A guide to project briefs
A project brief, sometimes referred to as the project charter or project proposal, is a key document which outlines the project. A well written brief at the initiation stage can be the difference between project success and failure. Here we walk you through the necessities of a project brief and take a look at navigating complex briefs. Read on...
Project brief components
A project brief will include a number of components, though these may vary depending on the nature of the project. Generally, a project brief will cover all of the following:
Title - It goes without saying that your project needs a name, but it is important to remember that the title is what your project will be referred to in conversation, meetings, and email. It needs to be short and catchy, whilst specific enough that it doesn’t get confused with any other project.
Client summary - Who is the company and what do they do? What is their ethos or vision? What competition do they face? The client summary section is often overlooked for internal projects, but it shouldn’t be. Not only does it serve as a useful reminder for staff and stakeholders, but is invaluable for new recruits, and vital if you involve external talents or investors at any point.
Project description - This should include a summary of the project – the focus, scope, and objectives. It should define the project’s purpose, methodologies at play, responsibilities, and quality expectations. It should also cover details on the SMART objectives for the project (Specific, Measurable, Achievable, Realistic, Timely).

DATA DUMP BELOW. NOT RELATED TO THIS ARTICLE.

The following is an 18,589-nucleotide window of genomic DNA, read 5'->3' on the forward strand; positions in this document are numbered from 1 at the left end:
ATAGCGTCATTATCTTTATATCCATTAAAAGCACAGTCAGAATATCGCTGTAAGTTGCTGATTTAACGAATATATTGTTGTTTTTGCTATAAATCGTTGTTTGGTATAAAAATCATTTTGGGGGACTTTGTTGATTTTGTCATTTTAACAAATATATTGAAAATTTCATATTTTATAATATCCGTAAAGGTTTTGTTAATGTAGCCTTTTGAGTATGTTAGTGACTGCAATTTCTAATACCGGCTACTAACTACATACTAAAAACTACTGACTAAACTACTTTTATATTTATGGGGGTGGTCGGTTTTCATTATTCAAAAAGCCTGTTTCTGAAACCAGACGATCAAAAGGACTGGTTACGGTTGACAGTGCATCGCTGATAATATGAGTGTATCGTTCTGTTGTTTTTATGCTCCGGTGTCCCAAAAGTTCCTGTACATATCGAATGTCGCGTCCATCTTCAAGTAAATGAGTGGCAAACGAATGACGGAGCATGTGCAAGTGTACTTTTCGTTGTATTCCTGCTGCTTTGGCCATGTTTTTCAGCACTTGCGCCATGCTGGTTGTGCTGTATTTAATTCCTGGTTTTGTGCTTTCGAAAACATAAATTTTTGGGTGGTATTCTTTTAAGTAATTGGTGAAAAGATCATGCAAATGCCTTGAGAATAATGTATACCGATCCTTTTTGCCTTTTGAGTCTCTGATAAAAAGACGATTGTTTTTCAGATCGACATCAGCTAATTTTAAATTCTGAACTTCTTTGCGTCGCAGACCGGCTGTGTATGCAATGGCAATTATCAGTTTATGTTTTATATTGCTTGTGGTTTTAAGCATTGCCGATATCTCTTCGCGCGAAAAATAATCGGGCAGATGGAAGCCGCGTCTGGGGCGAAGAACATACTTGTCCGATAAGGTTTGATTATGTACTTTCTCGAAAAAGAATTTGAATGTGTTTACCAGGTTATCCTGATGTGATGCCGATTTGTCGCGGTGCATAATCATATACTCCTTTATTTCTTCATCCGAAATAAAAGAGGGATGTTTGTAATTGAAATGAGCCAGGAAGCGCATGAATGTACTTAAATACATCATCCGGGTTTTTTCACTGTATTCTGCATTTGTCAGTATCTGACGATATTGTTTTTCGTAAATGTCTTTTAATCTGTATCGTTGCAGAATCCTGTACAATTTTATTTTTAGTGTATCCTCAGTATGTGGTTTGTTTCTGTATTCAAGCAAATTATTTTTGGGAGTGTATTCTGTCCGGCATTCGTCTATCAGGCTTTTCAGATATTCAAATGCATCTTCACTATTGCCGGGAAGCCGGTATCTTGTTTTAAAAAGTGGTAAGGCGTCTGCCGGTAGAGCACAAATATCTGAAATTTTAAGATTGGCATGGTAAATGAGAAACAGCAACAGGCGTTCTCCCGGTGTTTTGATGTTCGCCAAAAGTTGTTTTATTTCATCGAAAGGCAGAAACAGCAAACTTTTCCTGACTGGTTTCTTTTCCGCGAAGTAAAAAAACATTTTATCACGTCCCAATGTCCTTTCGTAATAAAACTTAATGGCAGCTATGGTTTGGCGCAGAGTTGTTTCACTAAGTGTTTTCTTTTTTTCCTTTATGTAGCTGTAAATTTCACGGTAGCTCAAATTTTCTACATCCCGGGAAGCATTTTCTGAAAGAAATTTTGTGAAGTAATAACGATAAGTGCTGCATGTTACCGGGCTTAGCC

Insights or business case - In the information age it is imperative that your project brief is backed up with data, stats or insights which prove its viability. This section can include research into the client’s user persona - proving you know the audience. And similarly, any stats from the wider industry or competition will show a strong awareness.
Project scope - This breakdown of the work should address some of the logistics of the project. Including but not limited to, the budget and finances, the key schedule or deadline dates, and the resources available for the project.
Success measure - It is important that your project brief defines how you will measure the project’s success. The project’s list of key success factors are much like KPIs (Key Performance Indicators). Setting out the success measurements is important as you will likely be referring back to these throughout the project lifespan.
Other key information - At any point in the brief you may wish to add contact details for any project lead or key person, list the team or define responsibilities.
Understanding a complex project brief
Sometimes project brief documents are anything but brief! When they become lengthy and complex, briefs can be hard to understand.
These are our tips for navigating a complex project brief:
Keep outcomes in mind - Tangible outcomes and strategic outcomes are often very different things and can often compete for a project’s focus and attention. Overcome this by tackling each separately within the brief.
Enlist help - You may opt to delegate parts of a complex brief to colleagues. Or you may wish to discuss the project brief with a fellow worker or a more experienced senior who can assist you with navigation. There is no shame in enlisting help for understanding complex briefs.
Clarifying the scope - The more complex the brief the more important it is that the scope is clear. You need to avoid misunderstanding at all costs, as any misinterpretation has the potential to be hugely detrimental further down the line.
Break down elements - Some elements of more complex projects will need to be broken down further at the project brief stage. Listing individual components will improve understanding and ensure important elements are not overlooked.
Recognise when a project is a programme - When your brief is becoming overly complex, you should ask yourself whether this is in fact a programme? You can read about the difference between a project and a programme here. Essentially, if you have multiple work streams to manage it may be worth breaking them down into a collection of related projects - i.e. a programme.